Although my author bio hints at it, you might not guess that I file CNET stories from the edge of the vast wilderness.
I’ve lived here five years now, and it’s taken me that long to cross the Digital Divide that still exists in this country between those who take decent broadband for granted and those who must constantly say, “Actually, no, I can’t Skype.”
Today, I finally have a connection at my home office that’s on par with average DSL services, but it’s not cheap and it hasn’t been easy getting it.
Over the course of this and four subsequent posts, I’m going to share the 12-year odyssey that brought me from the San Francisco Bay Area to where I am today — a guy in an isolated mountain village where many people live without Internet access (or even voice mail, for that matter) who writes about technology — and my struggles to drag just basic broadband from the digital First World to my more… digitally underdeveloped home.
To understand how I got here, let’s briefly revisit the era of the dot-com bubble.
Twelve years ago this month, I got my first big break at South by Southwest. A now long-forgotten Web site I was working on as part of my journalism degree at the University of Missouri won the award for Best Current Events Site that year, besting the likes of “The Daily Show” and others.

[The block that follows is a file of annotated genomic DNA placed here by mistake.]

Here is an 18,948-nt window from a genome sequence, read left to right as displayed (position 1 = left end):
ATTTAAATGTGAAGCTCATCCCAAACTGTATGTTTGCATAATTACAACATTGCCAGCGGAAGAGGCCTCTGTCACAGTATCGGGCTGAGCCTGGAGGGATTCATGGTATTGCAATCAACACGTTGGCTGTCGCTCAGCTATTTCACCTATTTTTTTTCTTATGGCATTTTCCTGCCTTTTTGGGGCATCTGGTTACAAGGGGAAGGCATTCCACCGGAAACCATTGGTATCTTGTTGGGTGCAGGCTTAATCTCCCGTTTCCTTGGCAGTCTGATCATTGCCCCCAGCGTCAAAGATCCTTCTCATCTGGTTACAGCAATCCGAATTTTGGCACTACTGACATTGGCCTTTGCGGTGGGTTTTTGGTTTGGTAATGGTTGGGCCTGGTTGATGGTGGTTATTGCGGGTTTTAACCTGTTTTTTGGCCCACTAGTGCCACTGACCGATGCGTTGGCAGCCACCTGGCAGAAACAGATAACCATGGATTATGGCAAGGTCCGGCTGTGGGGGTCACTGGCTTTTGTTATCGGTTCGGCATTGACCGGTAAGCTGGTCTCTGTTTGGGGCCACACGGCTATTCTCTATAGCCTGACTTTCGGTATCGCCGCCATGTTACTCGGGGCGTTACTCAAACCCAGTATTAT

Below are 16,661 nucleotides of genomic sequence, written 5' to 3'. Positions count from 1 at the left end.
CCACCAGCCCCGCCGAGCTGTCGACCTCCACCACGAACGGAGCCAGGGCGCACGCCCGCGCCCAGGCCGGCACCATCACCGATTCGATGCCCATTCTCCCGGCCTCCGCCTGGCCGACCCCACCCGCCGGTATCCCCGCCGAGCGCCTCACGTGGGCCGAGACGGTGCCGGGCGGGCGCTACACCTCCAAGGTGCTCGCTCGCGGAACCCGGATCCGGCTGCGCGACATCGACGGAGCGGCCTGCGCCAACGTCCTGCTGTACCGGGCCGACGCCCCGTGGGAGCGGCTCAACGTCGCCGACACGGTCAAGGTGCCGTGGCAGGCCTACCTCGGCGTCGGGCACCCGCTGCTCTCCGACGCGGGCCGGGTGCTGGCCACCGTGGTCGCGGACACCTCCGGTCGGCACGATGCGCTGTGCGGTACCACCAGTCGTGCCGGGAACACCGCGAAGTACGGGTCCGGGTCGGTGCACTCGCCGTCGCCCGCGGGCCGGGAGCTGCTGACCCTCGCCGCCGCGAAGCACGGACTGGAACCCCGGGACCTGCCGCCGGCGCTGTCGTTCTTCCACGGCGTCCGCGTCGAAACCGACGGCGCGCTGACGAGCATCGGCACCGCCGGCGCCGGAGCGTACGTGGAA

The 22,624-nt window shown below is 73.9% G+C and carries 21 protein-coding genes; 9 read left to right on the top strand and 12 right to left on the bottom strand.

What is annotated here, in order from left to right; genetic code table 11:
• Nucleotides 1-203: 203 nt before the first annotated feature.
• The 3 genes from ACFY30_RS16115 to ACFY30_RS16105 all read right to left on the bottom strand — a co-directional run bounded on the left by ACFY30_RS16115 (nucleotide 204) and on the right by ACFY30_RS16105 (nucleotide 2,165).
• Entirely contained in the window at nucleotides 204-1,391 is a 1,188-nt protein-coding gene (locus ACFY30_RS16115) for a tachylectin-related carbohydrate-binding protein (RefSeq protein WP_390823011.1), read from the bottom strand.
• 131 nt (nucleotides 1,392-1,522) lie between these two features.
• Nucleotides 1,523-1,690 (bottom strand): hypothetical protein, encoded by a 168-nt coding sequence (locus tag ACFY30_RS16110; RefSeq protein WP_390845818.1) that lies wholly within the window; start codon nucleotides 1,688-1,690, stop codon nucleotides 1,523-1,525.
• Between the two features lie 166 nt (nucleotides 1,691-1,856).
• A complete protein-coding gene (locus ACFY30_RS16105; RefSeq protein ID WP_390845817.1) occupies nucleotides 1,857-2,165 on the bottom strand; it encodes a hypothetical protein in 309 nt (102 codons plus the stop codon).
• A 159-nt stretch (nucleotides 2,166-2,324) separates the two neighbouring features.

Within hours, I was offered a job at a “new-media magazine” — also now long forgotten — in San Francisco. I put my education on hold and moved west, arriving just in time for the carnage of the dot-com bubble burst. The digital Shangri-La I envisioned was crumbling, if it ever really existed in the first place.
Within months I was back in Missouri finishing my degree, and after 9/11 I found myself running a public radio station in a remote outpost in Alaska. That’s where I discovered that being at an exclusive launch party or a talked-about TED talk is cool, but it’s nothing compared with the rush of setting up an ad hoc cell phone network for a fly-in-only village of 700 people just below the Arctic Circle.
After four years in Alaska and some time in Asia, I had little desire to return to the Bay Area, or any other city for that matter. I wanted to continue living in the places where technology was a more highly prized commodity, not just another monthly bill. Besides, as a Colorado native, it’s tough to feel at home without being surrounded by soaring peaks. Those desires and life’s unending chain of surprises led my family and me to settle here:
The dark green on that satellite image is all national forest. I can hurl a stone over my neighbor’s property and land it within the forest boundary. We’re 30 miles from the nearest supermarket or stoplight, so as you might guess, my broadband options are not plentiful.
We purchased our house here in 2007 (literally the worst moment in modern history to purchase a home, I reckon) and at that time there was no cell service, no cable, no DSL, no WiMax or other fixed wireless service, no fiber, no Verizon 4G. In fact, all there was — besides prehistoric dial-up that would only be capable of 28.8Kbps given the quality of our phone lines then — was plenty of blue sky to aim a satellite dish at.
So in July of that year I began a long, painful relationship with satellite Internet service. You’d think it would be pretty clear who provides this kind of service — probably the company that owns the bird in orbit, right? But it’s more complicated than that.